Sandorkraut!!!

As just about any fan of fermentation will know, Sandor Katz is the man that brought fermentation back to the masses.  It is not overstatement to say that his book, Wild Fermentation, is the seminal work for the current generation of fermenters.  It is a fantastic book and I highly recommend buying it if you don’t already own it.  I have often thought of pulling a Julie/Julia on Sandor, but in the end, that kind of goes against the spirit of the book and the spirit of fermentation that Mr. Katz admires so much.  His approach is all about  giving it a try, seeing what works and experimenting as much as possible.  His philosophy has definitely influenced my approach to fermentation.

Yesterday, Katz came to Philly to speak at a free event at the Free Library to promote his new book The Art of Fermentation.  Since then, I’ve been diving into this tome with every spare moment I have and I can honestly say it is AMAZING!  It has a completely different vibe than Wild Fermention.  It’s anything but wild, actually.  It’s a comprehensive, beautiful, extraordinary guide to fermentation in all of its ugly beauty.   It is full of information that really brings home what an essential part fermentation plays in global cuisine.  Exciting stuff, to say the least.

Katz’ talk was everything a fan girl desired.  Smart but not snobby, informative but not preachy and so very inspiring.  Those who have read Wild Fermentation will know his story, but that didn’t make his thoughts on food and community, the history of fermentation or the health benefits of eating ferments any less fascinating.  I wanted to cry 1,000 tears when I realized I didn’t have time to grab my copy of Wild Fermentation from home for signing.  I’m alright with it now.  The event wasn’t about his celebrity.  He made it about community, global food culture and the joy of getting back to our culinary roots.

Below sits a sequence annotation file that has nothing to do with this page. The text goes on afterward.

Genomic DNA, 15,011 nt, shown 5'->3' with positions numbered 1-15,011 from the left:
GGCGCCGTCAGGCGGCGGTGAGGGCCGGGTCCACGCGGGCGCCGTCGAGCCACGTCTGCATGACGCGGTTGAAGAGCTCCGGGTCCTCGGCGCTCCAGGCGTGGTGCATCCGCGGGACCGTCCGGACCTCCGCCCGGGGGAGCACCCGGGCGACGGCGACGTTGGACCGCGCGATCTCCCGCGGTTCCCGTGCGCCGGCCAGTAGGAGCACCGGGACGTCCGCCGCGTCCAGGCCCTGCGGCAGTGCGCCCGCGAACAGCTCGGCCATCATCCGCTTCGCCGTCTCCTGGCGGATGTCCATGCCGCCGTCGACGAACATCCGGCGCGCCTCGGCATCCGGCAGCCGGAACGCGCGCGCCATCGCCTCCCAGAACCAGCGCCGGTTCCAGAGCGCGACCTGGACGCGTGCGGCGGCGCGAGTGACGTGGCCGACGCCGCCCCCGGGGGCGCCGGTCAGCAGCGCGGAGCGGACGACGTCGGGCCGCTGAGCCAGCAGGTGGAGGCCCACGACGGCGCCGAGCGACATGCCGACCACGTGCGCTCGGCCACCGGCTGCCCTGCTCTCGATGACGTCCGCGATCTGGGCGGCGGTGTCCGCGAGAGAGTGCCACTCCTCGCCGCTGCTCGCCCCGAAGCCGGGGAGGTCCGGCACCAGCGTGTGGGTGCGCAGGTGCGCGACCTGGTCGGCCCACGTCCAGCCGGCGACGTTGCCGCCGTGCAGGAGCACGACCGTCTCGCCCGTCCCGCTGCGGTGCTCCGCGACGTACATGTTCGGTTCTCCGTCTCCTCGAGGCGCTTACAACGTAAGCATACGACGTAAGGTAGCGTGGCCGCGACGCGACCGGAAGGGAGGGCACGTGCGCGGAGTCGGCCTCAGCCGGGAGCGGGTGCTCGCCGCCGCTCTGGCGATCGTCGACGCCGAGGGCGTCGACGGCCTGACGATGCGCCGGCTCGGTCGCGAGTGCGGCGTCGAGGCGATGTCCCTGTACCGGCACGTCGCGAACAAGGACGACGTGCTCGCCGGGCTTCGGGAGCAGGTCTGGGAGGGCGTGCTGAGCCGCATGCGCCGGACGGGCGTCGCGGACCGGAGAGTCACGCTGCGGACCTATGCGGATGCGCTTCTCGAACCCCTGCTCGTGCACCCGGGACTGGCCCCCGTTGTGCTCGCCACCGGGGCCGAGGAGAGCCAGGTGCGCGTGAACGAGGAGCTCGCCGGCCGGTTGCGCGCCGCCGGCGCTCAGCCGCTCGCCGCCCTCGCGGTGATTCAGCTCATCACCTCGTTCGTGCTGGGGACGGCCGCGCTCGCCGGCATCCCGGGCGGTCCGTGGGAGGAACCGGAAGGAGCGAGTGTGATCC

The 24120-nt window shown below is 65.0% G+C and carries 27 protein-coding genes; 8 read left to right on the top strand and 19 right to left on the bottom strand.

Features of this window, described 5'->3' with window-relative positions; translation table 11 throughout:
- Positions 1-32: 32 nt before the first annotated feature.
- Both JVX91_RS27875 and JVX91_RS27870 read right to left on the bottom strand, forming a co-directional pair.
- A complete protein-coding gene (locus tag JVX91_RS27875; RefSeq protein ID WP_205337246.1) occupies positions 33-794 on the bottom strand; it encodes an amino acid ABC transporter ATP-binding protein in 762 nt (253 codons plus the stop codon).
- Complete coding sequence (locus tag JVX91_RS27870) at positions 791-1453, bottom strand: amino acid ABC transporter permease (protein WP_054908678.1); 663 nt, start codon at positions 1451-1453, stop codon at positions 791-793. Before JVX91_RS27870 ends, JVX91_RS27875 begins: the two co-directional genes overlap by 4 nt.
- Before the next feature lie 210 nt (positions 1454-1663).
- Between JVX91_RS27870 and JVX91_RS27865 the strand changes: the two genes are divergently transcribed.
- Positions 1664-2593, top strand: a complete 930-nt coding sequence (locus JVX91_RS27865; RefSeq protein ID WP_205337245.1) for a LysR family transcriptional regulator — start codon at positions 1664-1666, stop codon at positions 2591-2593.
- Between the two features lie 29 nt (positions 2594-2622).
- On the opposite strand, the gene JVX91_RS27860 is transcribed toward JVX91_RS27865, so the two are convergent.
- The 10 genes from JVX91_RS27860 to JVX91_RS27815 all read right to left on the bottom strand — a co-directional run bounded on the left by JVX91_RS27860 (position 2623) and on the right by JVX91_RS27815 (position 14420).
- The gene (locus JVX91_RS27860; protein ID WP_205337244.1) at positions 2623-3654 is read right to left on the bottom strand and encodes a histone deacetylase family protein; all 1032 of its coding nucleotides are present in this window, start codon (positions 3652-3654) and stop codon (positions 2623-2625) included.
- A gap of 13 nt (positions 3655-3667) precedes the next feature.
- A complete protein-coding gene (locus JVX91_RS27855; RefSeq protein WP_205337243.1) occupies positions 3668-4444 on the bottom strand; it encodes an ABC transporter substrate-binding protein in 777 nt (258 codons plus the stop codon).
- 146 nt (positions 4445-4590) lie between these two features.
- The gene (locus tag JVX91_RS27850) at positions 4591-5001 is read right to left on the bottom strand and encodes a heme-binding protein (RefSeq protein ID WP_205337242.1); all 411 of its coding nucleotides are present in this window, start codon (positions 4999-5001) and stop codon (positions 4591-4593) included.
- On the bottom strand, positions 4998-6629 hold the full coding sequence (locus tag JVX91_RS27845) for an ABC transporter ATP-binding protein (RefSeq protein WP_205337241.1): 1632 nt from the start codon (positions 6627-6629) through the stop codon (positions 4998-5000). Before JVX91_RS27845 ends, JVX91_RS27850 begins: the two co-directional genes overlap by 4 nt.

The Free Library is the shit, and they’ve linked to a podcast of the event here.  If you are on the fence about starting your own ferments, check it out.  If you are an old (or new) hand at fermenting, check it out.  There’s a lovely long Q&A and a great view into Katz’ fermentation mentality.

Ferment Sandor Katz

3 comments

  1. Carel B says:

    Question to any of you expert fermenters:

    I made a batch that has alot of VERY YEASTY smelling liquid.. in addition to the usual coating. it smells MUCH yeastier than any batch I have made before.
    isit o.k.? or do i toss it and what did i do wrong?

    • Amanda says:

      Hi Carel,
      I’m sure the time has passed on this one! I apologize! I’ve been out of town, then trying to catch up on everything. I would not call myself an expert, but I do have a couple of questions.
      Were you fermenting other things very near to your sauerkraut (sourdough, kombucha, etc)? I once got a scoby on some pickles that were about 5 feet apart from my ‘bouch. If not, what did you add in the kraut, seasonings-wise? Any carrot chunks or anything sweeter? Could be that the sugars got excessive.
      Was it in a hot area or in direct sunlight?
      Sorry if those seem like super basic questions. That’s really all I could think of.
      I’m curious what you ended up doing. I’m sure an attorney would tell me to tell you to toss it. Generally speaking if there’s a weird flavor/odor you don’t like, probably don’t eat it, to be safe. That said, if it were me (and I’m not recommending this to you!) I would probably skim it, pour off some of the liquid and try a very small amount. If it tasted good, I’d probably keep it. If not, seems like it’s not worth it.
      Good luck, and please do let me know!
      Amanda

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